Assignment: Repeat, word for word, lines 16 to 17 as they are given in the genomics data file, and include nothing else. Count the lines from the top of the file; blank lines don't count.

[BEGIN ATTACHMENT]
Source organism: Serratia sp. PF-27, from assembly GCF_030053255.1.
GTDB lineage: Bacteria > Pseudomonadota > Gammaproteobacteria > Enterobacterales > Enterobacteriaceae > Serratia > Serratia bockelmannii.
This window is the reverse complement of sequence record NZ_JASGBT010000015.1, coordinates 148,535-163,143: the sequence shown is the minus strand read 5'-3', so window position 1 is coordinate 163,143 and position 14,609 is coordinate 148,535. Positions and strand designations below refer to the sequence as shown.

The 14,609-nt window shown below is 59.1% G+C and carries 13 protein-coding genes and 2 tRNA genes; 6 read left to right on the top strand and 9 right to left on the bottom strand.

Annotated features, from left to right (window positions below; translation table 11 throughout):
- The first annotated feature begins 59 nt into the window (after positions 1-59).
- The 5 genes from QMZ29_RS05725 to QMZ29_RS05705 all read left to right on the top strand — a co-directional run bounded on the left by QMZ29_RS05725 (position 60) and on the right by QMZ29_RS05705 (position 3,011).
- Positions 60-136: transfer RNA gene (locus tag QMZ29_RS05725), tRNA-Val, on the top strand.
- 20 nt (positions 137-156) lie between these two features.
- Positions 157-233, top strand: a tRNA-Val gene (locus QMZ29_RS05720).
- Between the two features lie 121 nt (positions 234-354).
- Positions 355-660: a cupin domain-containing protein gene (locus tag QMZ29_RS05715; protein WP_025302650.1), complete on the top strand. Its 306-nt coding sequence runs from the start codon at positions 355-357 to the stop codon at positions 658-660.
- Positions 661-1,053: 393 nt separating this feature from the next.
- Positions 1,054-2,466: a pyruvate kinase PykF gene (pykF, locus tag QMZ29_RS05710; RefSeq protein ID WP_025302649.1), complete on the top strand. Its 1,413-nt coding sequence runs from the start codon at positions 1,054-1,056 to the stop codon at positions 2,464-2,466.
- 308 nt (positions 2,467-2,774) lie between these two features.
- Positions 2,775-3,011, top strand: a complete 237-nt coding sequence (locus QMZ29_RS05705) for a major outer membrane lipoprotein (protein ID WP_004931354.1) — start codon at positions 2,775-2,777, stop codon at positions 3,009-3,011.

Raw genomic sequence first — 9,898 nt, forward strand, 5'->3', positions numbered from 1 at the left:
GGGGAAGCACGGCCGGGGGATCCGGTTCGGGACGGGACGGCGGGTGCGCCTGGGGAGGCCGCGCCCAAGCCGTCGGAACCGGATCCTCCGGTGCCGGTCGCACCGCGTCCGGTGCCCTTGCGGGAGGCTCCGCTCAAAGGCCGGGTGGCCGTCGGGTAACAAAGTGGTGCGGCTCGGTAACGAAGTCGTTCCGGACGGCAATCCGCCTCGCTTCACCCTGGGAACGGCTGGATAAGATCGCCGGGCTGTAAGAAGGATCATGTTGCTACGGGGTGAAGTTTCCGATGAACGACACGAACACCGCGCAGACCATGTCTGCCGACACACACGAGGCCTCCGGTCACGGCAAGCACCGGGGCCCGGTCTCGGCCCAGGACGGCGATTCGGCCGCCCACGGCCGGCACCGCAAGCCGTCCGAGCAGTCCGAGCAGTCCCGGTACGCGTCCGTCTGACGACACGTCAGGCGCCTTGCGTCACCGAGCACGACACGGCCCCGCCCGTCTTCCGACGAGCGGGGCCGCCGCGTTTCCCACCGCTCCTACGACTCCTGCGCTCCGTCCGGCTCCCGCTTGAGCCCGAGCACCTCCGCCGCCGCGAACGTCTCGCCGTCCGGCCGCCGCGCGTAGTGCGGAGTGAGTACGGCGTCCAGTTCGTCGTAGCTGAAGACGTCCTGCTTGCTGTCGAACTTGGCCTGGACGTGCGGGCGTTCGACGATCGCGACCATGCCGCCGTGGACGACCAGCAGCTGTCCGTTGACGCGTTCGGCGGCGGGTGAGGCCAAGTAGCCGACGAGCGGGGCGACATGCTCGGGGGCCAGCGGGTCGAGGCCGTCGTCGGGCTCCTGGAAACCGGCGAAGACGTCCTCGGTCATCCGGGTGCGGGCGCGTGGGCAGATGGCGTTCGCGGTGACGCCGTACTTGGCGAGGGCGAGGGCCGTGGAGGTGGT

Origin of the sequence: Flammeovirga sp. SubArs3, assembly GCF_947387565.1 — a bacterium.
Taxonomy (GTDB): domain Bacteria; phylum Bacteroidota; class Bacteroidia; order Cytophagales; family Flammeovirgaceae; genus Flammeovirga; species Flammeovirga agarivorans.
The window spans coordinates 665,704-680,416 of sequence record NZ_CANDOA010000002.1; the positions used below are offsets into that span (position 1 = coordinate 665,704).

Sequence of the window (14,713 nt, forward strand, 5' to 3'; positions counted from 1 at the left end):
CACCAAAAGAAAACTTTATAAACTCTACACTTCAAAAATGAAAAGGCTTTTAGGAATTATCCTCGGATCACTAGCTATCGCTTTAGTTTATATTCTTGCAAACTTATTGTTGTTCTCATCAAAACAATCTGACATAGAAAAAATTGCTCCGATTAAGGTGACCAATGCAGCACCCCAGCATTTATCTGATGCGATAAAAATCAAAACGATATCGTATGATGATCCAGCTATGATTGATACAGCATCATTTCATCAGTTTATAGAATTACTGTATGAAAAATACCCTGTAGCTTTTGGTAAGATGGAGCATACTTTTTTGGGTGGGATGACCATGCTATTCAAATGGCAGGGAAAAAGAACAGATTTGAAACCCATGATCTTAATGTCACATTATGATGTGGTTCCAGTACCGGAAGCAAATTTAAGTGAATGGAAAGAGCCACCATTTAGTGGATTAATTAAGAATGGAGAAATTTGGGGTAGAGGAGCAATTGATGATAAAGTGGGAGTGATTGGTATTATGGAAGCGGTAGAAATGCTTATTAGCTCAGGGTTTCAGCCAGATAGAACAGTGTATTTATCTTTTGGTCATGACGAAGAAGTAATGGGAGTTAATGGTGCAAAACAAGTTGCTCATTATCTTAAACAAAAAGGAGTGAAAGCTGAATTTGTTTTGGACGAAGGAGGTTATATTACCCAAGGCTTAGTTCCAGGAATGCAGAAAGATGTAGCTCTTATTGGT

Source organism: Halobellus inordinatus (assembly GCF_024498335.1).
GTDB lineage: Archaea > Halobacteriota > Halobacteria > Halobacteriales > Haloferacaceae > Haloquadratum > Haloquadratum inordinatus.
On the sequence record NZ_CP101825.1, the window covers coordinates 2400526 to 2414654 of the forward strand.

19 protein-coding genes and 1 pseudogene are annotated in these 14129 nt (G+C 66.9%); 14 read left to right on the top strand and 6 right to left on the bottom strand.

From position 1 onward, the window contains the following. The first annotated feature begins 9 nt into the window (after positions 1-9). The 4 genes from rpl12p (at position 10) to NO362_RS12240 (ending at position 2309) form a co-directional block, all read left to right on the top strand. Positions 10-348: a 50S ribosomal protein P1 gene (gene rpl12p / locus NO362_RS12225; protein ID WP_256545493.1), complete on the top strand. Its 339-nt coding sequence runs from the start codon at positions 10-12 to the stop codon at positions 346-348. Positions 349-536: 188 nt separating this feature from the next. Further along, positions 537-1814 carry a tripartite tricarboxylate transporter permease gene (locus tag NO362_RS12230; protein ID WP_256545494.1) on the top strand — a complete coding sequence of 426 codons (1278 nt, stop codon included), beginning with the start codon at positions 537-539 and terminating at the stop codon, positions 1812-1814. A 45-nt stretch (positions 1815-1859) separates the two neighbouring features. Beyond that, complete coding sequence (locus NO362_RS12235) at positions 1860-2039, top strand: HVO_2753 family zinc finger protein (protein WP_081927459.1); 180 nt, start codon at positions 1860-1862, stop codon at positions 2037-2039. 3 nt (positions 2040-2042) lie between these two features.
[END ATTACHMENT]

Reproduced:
- Positions 2,775-3,011, top strand: a complete 237-nt coding sequence (locus QMZ29_RS05705) for a major outer membrane lipoprotein (protein ID WP_004931354.1) — start codon at positions 2,775-2,777, stop codon at positions 3,009-3,011.

Raw genomic sequence first — 9,898 nt, forward strand, 5'->3', positions numbered from 1 at the left: